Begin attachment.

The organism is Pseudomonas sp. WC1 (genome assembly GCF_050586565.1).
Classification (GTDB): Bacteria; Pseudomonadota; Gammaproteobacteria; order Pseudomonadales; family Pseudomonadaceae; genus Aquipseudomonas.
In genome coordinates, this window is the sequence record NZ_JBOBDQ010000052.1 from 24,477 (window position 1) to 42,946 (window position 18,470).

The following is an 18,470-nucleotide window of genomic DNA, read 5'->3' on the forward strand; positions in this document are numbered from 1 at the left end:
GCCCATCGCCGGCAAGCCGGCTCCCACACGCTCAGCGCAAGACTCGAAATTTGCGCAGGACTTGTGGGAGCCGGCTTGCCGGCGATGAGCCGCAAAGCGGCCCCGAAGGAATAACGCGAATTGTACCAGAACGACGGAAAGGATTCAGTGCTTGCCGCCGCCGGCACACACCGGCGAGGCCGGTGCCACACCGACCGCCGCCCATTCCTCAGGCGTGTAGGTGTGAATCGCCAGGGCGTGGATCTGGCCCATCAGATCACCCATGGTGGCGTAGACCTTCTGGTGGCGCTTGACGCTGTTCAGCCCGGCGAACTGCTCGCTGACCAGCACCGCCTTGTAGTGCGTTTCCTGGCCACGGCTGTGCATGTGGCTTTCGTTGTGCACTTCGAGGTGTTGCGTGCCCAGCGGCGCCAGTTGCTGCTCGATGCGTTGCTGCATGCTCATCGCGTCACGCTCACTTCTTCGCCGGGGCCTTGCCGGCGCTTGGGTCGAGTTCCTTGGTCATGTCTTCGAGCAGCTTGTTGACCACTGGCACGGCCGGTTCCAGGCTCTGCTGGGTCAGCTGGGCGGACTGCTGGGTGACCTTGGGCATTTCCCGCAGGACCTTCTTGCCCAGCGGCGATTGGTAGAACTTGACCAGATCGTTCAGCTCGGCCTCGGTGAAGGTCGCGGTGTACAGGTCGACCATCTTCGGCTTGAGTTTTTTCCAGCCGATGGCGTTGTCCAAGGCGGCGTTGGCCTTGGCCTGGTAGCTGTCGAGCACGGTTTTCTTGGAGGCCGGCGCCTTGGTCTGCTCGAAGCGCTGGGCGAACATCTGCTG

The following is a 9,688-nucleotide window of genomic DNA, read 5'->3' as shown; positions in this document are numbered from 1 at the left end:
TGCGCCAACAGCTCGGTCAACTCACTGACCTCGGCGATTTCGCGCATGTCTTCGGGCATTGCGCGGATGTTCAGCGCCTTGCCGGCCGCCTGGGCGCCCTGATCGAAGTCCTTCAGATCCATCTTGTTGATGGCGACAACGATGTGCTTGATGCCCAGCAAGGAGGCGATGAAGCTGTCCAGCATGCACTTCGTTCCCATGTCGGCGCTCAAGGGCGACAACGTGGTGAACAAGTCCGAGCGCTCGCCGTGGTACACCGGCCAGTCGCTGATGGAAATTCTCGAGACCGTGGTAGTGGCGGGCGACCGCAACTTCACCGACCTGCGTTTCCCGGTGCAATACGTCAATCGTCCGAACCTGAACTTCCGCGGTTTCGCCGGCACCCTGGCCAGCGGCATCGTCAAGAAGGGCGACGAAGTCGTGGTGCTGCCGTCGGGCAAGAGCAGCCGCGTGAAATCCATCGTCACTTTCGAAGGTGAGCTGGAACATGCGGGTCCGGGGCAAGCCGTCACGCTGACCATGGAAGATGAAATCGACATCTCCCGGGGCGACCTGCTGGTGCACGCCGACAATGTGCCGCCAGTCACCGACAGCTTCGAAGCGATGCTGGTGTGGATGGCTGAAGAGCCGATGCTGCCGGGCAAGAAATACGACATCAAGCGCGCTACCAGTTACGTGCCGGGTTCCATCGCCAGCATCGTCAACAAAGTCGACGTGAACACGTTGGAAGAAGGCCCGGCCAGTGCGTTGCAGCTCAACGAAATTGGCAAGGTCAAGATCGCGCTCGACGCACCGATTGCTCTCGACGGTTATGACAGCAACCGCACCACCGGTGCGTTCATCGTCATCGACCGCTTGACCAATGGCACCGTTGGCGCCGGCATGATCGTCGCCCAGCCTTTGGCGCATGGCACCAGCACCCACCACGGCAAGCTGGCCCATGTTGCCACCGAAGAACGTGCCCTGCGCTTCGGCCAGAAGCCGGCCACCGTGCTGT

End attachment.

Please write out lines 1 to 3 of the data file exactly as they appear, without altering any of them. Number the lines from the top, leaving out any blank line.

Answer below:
The organism is Pseudomonas sp. WC1 (genome assembly GCF_050586565.1).
Classification (GTDB): Bacteria; Pseudomonadota; Gammaproteobacteria; order Pseudomonadales; family Pseudomonadaceae; genus Aquipseudomonas.
In genome coordinates, this window is the sequence record NZ_JBOBDQ010000052.1 from 24,477 (window position 1) to 42,946 (window position 18,470).